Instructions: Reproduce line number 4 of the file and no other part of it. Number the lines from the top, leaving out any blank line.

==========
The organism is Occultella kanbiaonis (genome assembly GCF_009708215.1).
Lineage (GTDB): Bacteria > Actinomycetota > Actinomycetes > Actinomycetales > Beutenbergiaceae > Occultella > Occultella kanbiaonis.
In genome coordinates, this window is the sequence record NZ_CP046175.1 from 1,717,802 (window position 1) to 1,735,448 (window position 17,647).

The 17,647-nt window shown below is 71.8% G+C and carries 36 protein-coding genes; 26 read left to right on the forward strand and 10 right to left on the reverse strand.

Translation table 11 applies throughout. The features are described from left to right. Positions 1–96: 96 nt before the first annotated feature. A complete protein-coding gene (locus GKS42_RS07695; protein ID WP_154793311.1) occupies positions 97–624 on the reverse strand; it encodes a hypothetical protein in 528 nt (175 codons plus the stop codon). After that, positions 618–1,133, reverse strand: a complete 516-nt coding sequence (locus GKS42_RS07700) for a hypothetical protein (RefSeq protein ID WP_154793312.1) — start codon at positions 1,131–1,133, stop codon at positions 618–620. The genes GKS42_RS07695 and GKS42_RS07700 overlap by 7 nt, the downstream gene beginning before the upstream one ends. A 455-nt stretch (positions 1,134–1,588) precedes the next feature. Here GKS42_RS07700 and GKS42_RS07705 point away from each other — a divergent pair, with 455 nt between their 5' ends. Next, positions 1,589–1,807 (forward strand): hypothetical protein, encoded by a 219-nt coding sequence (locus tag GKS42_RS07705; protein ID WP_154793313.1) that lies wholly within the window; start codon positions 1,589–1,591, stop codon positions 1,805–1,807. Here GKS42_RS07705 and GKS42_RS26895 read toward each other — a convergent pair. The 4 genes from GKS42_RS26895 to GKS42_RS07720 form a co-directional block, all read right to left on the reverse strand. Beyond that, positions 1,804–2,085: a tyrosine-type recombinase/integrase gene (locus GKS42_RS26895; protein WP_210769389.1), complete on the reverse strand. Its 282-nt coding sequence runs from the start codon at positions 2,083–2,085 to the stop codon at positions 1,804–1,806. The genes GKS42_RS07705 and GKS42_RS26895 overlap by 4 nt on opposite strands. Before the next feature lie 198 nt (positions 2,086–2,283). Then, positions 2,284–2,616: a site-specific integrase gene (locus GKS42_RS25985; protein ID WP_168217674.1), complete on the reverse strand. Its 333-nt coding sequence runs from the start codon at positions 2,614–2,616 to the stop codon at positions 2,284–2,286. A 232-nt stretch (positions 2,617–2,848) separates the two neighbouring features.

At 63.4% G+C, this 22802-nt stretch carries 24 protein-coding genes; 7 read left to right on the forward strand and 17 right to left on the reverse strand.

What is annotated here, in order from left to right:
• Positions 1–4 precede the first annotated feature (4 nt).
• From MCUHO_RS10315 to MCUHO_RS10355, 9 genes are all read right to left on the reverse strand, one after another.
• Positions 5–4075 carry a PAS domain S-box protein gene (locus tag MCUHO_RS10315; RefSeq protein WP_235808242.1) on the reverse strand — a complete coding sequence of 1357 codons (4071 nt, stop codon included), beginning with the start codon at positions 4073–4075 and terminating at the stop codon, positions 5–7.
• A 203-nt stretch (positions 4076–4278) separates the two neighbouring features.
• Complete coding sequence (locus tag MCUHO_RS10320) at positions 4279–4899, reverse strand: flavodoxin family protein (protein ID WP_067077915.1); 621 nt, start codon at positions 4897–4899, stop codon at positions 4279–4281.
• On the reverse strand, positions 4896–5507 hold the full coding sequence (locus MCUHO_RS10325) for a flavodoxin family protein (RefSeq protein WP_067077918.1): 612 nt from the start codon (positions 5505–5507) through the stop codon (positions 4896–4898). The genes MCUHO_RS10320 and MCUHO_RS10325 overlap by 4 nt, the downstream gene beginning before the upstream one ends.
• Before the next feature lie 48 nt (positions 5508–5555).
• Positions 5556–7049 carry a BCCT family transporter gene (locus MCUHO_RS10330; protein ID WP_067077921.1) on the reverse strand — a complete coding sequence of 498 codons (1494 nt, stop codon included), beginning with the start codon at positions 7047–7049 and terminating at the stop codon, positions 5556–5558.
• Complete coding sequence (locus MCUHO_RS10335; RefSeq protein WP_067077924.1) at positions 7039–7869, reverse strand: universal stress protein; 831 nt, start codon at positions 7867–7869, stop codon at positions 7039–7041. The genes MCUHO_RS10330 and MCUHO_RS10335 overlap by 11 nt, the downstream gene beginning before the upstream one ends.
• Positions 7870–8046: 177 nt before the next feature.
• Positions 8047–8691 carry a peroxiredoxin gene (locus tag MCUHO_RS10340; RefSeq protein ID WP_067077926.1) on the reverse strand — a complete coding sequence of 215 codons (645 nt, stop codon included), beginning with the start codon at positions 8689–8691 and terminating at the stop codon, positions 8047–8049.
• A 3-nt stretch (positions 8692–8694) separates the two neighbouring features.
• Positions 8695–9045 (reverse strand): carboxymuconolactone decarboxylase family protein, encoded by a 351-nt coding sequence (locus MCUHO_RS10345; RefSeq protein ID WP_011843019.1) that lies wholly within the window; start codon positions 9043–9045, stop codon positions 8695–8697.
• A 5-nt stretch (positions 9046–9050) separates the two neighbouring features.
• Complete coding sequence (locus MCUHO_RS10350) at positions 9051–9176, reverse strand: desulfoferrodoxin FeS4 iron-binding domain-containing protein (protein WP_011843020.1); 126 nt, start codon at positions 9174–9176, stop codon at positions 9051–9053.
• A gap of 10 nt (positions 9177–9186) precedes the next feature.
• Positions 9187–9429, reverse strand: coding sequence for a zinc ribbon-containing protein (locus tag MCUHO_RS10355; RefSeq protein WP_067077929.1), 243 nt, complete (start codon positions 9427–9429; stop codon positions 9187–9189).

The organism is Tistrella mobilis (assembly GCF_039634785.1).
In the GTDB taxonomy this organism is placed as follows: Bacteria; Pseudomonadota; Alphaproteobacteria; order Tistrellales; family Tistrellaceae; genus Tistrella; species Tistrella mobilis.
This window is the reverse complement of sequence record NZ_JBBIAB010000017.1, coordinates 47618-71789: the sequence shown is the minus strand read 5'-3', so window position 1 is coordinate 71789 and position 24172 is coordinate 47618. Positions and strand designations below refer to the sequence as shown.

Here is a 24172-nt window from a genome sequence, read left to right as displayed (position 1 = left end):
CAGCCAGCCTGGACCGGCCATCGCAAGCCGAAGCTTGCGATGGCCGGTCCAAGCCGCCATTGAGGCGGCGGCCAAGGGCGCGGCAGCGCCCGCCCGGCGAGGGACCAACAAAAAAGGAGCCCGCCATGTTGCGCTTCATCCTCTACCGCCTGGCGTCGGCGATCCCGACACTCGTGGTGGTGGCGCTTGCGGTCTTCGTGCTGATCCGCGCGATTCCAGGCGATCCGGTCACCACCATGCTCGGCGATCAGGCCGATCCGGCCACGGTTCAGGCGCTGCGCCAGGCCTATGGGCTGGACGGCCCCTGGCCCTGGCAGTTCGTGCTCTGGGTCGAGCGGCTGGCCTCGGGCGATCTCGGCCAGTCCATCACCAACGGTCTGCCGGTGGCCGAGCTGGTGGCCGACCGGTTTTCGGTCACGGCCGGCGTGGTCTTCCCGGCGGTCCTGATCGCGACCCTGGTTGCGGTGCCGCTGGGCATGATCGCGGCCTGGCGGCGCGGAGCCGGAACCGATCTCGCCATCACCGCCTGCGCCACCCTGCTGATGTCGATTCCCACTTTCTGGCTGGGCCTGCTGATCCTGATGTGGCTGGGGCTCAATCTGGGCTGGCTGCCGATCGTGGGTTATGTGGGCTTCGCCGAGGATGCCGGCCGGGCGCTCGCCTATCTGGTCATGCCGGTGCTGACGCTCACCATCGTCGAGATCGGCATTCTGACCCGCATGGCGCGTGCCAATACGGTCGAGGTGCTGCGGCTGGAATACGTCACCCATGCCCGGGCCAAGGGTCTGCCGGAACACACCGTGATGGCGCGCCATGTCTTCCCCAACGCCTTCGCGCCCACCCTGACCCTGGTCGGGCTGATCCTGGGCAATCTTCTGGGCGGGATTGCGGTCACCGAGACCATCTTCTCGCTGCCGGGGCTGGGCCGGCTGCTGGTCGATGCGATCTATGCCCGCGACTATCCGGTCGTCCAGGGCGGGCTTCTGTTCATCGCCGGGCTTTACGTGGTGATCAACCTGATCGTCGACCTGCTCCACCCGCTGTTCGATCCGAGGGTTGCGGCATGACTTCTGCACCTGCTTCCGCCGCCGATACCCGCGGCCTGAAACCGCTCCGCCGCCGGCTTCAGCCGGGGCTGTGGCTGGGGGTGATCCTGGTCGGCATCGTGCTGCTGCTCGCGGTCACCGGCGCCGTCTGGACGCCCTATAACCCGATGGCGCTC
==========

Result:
The 17,647-nt window shown below is 71.8% G+C and carries 36 protein-coding genes; 26 read left to right on the forward strand and 10 right to left on the reverse strand.